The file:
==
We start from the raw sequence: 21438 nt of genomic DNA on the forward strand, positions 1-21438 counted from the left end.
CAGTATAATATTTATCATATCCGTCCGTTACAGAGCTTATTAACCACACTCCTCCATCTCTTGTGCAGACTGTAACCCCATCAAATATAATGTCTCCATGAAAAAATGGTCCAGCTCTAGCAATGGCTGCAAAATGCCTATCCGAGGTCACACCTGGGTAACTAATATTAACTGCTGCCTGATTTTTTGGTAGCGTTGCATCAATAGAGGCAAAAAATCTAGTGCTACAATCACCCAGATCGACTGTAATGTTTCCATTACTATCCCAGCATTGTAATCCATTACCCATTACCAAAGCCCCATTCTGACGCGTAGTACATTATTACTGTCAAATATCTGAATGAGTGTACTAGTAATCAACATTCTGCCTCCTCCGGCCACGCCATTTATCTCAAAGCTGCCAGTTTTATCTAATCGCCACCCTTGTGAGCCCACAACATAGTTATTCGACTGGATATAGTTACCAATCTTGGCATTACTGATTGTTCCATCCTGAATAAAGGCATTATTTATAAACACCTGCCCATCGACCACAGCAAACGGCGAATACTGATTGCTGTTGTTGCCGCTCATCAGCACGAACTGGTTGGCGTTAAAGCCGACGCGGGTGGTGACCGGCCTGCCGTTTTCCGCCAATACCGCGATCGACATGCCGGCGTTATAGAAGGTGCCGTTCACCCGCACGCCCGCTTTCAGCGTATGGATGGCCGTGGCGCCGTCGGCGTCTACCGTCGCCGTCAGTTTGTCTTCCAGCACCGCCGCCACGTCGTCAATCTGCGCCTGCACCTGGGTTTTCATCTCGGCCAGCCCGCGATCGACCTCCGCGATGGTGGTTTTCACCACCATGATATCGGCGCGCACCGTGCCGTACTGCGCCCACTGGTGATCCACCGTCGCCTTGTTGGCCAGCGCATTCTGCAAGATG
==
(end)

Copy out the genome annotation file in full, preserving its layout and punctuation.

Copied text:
We start from the raw sequence: 21438 nt of genomic DNA on the forward strand, positions 1-21438 counted from the left end.
CAGTATAATATTTATCATATCCGTCCGTTACAGAGCTTATTAACCACACTCCTCCATCTCTTGTGCAGACTGTAACCCCATCAAATATAATGTCTCCATGAAAAAATGGTCCAGCTCTAGCAATGGCTGCAAAATGCCTATCCGAGGTCACACCTGGGTAACTAATATTAACTGCTGCCTGATTTTTTGGTAGCGTTGCATCAATAGAGGCAAAAAATCTAGTGCTACAATCACCCAGATCGACTGTAATGTTTCCATTACTATCCCAGCATTGTAATCCATTACCCATTACCAAAGCCCCATTCTGACGCGTAGTACATTATTACTGTCAAATATCTGAATGAGTGTACTAGTAATCAACATTCTGCCTCCTCCGGCCACGCCATTTATCTCAAAGCTGCCAGTTTTATCTAATCGCCACCCTTGTGAGCCCACAACATAGTTATTCGACTGGATATAGTTACCAATCTTGGCATTACTGATTGTTCCATCCTGAATAAAGGCATTATTTATAAACACCTGCCCATCGACCACAGCAAACGGCGAATACTGATTGCTGTTGTTGCCGCTCATCAGCACGAACTGGTTGGCGTTAAAGCCGACGCGGGTGGTGACCGGCCTGCCGTTTTCCGCCAATACCGCGATCGACATGCCGGCGTTATAGAAGGTGCCGTTCACCCGCACGCCCGCTTTCAGCGTATGGATGGCCGTGGCGCCGTCGGCGTCTACCGTCGCCGTCAGTTTGTCTTCCAGCACCGCCGCCACGTCGTCAATCTGCGCCTGCACCTGGGTTTTCATCTCGGCCAGCCCGCGATCGACCTCCGCGATGGTGGTTTTCACCACCATGATATCGGCGCGCACCGTGCCGTACTGCGCCCACTGGTGATCCACCGTCGCCTTGTTGGCCAGCGCATTCTGCAAGATG